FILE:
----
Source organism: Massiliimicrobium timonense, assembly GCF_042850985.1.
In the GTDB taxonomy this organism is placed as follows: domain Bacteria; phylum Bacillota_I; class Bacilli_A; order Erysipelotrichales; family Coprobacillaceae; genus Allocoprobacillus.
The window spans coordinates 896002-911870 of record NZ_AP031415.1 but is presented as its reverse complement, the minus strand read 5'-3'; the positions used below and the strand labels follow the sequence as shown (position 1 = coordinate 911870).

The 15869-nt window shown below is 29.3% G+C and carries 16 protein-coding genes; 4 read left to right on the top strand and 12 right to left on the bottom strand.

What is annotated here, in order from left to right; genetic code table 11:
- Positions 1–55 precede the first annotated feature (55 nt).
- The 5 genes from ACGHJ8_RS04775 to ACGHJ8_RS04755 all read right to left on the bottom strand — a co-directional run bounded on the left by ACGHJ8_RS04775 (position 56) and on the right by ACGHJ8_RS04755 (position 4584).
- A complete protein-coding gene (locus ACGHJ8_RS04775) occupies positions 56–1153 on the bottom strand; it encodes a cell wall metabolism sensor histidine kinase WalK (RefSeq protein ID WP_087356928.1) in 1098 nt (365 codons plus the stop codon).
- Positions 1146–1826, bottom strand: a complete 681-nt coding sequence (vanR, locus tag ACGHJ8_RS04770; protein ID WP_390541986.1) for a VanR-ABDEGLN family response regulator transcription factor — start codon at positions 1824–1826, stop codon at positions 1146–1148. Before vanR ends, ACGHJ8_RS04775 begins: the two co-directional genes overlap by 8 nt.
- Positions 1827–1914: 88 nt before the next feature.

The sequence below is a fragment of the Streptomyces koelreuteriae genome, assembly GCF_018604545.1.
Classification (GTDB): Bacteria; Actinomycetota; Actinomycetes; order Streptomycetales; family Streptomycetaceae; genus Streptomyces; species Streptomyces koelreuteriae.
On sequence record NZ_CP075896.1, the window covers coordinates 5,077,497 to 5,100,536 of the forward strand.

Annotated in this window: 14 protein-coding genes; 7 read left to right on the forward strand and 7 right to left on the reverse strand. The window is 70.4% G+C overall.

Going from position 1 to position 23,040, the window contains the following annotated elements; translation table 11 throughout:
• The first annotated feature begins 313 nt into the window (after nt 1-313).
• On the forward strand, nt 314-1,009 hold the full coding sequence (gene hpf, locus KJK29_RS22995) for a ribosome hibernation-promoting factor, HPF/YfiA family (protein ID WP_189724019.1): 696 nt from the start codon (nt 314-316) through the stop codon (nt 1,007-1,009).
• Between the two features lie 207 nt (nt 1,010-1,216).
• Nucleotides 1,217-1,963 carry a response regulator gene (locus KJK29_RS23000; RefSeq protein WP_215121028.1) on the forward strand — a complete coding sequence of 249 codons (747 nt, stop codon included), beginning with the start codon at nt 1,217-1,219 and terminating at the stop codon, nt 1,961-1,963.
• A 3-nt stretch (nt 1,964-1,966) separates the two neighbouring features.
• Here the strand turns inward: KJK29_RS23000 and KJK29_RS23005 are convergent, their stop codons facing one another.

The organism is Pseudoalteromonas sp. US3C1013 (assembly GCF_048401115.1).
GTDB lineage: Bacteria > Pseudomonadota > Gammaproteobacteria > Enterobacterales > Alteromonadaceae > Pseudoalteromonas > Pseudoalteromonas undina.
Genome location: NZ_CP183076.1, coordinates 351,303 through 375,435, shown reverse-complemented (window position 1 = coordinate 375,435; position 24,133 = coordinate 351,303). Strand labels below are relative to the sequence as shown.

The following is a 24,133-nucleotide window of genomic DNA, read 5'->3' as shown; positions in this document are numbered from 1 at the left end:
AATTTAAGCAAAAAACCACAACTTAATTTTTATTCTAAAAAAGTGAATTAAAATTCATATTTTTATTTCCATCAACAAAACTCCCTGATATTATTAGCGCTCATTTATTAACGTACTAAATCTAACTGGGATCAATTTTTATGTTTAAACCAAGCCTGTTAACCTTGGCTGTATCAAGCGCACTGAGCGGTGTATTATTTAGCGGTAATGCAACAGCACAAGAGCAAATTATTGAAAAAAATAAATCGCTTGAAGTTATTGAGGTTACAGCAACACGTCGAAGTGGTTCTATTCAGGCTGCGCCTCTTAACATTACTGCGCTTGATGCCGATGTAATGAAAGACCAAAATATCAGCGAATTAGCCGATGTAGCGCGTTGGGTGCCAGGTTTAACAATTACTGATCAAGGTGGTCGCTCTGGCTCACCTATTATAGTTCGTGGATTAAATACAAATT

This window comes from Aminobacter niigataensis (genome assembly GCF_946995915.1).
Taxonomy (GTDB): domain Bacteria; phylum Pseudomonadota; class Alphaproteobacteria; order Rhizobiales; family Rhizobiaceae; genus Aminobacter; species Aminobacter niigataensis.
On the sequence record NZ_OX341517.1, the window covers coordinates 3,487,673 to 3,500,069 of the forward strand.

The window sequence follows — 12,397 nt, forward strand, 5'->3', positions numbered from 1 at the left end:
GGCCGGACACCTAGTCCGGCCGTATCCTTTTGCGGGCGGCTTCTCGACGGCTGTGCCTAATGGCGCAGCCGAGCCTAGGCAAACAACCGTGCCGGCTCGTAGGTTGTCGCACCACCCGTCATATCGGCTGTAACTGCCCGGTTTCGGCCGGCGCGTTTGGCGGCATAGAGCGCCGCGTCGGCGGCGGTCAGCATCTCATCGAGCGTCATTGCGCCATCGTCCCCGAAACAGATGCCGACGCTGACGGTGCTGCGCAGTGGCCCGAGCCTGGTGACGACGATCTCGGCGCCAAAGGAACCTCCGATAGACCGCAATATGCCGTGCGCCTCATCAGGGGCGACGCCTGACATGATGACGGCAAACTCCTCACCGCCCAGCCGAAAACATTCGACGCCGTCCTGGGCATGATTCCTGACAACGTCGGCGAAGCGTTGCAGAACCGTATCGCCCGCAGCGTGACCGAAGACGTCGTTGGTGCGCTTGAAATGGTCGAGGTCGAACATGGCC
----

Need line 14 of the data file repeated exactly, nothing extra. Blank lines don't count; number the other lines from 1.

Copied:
Annotated in this window: 14 protein-coding genes; 7 read left to right on the forward strand and 7 right to left on the reverse strand. The window is 70.4% G+C overall.